A vow of silence for peace of mind
[NOTE: This is a guest post from Darcie Connell of Trekity.com.]
Ten full days of complete and utter silence.
Do you think it is worth inner peace? I thought so.
However, no talking is just one code of discipline for Vipassana – a form of meditation that’s been practiced in India for thousands of years.
In order to learn Vipassana, I took a 10 day meditation course in Dharamsala in, India.
Was I scared?
Yes, but my fear didn’t stop me…
How I Got Myself Into That Mess
I first heard about Vipassana through a friend who’d visited India and taken the ten-day course in Vipassana meditation. He raved about the results stating, “I’m a changed man!”
Fast forward two years and I found myself traveling through India without any plans. After answering a few questions on the Vipassana website, I’d successfully registered for the course. It was easy enough, but that was just the beginning…
Walking to the meditation center on that cold rainy day, I began to have doubts.
How am I going to live in this center only eating two meals per day? How am I going to meditate for 12+ hours a day when I haven’t sat cross-legged since I was four? How can I last 10 full days without uttering a single word?
I thought about turning around and grabbing a beer and some mo-mos (a delicious Indian snack) at the nearest town, but my feet continued forward.
When I reached the center, there was a group of reluctant individuals standing out front chatting away. I joined them and was comforted by their concerns.
About thirty minutes later, we were greeted by a volunteer staff that registered us gave us a brief run down.
The rest of the day I meandered the grounds, found my basic accommodations, attended the orientation where volunteer staff reviews the code of discipline and attended my first meditation course.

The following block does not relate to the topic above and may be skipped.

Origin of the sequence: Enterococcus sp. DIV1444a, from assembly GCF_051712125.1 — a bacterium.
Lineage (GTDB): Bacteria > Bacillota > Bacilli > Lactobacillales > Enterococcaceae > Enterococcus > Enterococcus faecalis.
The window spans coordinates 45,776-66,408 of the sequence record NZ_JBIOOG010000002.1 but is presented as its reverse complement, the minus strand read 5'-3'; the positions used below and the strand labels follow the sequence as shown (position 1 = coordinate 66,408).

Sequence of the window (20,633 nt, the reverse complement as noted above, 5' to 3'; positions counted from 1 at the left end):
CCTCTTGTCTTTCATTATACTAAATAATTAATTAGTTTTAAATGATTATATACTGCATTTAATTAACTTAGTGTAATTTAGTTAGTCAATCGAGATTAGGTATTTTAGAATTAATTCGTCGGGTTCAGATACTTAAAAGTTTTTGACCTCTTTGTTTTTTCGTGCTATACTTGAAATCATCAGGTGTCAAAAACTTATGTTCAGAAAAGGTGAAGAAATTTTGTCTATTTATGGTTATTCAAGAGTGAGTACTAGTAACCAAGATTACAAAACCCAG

The Next 10-Days of Hell and Peace
The next 10-days were the most physically, mentally and emotionally challenging days of my life.
The meditation techniques were explained daily by Mr. Goenka (the “Vipassana guru” as I like to call him) in hour-long videos at the end of each day. He addressed my concerns, hesitations and questions all without me even needing to ask in a lighthearted manner which put me even more at ease.
Each day, I became more comfortable with the silence and just being; however the physical pain was almost more than I could stand. Who would have thought that sitting in a simple cross-legged position could inflict so much pain?
But I learned that pain is part of the process.
Vipassana teaches you to avoid cravings (such as “gosh I could go for a leather recliner instead of this hard floor”) or aversions (such as “gosh I dislike sitting for 12 hours a day”) and to simply be content with your current situation whatever it may be.
No talking or eye contact was also part of the journey which is yours and yours alone. And while I was initially intimated by this code of discipline, shortly after the first day, I realized how necessary it is. If you chat with someone about their journey or yours, it removes you from focusing solely on yourself and that’s the whole point, right?
There were times that I wanted to cry, talk, and quit – but that would just be giving into more cravings and aversions.
By the end of the tenth day, I felt like I’d conquered the world… or better yet, myself.
If you want to challenge yourself on a physical, mental and emotional level – Vipassana might be just what you’ve been searching for.
There are Vipassana Centers all around the world. You can read more about it and register at http://www.dhamma.org/. Be sure to give yourself 12 days for the course; one day for orientation, 10 days for meditation, and one day for wrap up.
The Vipassana Centers are completely free and include accommodations, meals, and training on the meditation techniques. They also accept volunteers and donations if you feel like giving back.
Have you heard about or tried Vipassana? If so, please leave a comment below.
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